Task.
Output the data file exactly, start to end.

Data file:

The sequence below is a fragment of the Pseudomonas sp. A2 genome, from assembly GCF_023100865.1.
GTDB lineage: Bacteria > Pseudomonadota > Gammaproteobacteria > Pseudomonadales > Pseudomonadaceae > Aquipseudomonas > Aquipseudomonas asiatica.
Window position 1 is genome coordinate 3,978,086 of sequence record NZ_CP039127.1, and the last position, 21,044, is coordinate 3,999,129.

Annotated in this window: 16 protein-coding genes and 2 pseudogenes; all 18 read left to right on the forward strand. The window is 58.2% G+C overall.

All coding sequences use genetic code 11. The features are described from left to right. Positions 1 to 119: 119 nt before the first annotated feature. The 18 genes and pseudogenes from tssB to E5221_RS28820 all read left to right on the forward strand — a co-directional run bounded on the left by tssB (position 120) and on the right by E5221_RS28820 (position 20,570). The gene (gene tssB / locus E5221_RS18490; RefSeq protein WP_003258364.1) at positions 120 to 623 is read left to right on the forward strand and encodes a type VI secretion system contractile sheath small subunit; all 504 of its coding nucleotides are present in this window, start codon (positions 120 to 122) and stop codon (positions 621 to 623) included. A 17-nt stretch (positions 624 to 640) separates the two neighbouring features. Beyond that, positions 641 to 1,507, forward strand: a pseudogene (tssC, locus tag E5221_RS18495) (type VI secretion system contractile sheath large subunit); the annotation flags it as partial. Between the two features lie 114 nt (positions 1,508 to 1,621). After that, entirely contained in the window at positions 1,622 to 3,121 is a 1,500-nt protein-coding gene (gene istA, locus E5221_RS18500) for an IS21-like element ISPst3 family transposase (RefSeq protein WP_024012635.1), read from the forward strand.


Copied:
The sequence below is a fragment of the Pseudomonas sp. A2 genome, from assembly GCF_023100865.1.
GTDB lineage: Bacteria > Pseudomonadota > Gammaproteobacteria > Pseudomonadales > Pseudomonadaceae > Aquipseudomonas > Aquipseudomonas asiatica.
Window position 1 is genome coordinate 3,978,086 of sequence record NZ_CP039127.1, and the last position, 21,044, is coordinate 3,999,129.

Annotated in this window: 16 protein-coding genes and 2 pseudogenes; all 18 read left to right on the forward strand. The window is 58.2% G+C overall.

All coding sequences use genetic code 11. The features are described from left to right. Positions 1 to 119: 119 nt before the first annotated feature. The 18 genes and pseudogenes from tssB to E5221_RS28820 all read left to right on the forward strand — a co-directional run bounded on the left by tssB (position 120) and on the right by E5221_RS28820 (position 20,570). The gene (gene tssB / locus E5221_RS18490; RefSeq protein WP_003258364.1) at positions 120 to 623 is read left to right on the forward strand and encodes a type VI secretion system contractile sheath small subunit; all 504 of its coding nucleotides are present in this window, start codon (positions 120 to 122) and stop codon (positions 621 to 623) included. A 17-nt stretch (positions 624 to 640) separates the two neighbouring features. Beyond that, positions 641 to 1,507, forward strand: a pseudogene (tssC, locus tag E5221_RS18495) (type VI secretion system contractile sheath large subunit); the annotation flags it as partial. Between the two features lie 114 nt (positions 1,508 to 1,621). After that, entirely contained in the window at positions 1,622 to 3,121 is a 1,500-nt protein-coding gene (gene istA, locus E5221_RS18500) for an IS21-like element ISPst3 family transposase (RefSeq protein WP_024012635.1), read from the forward strand.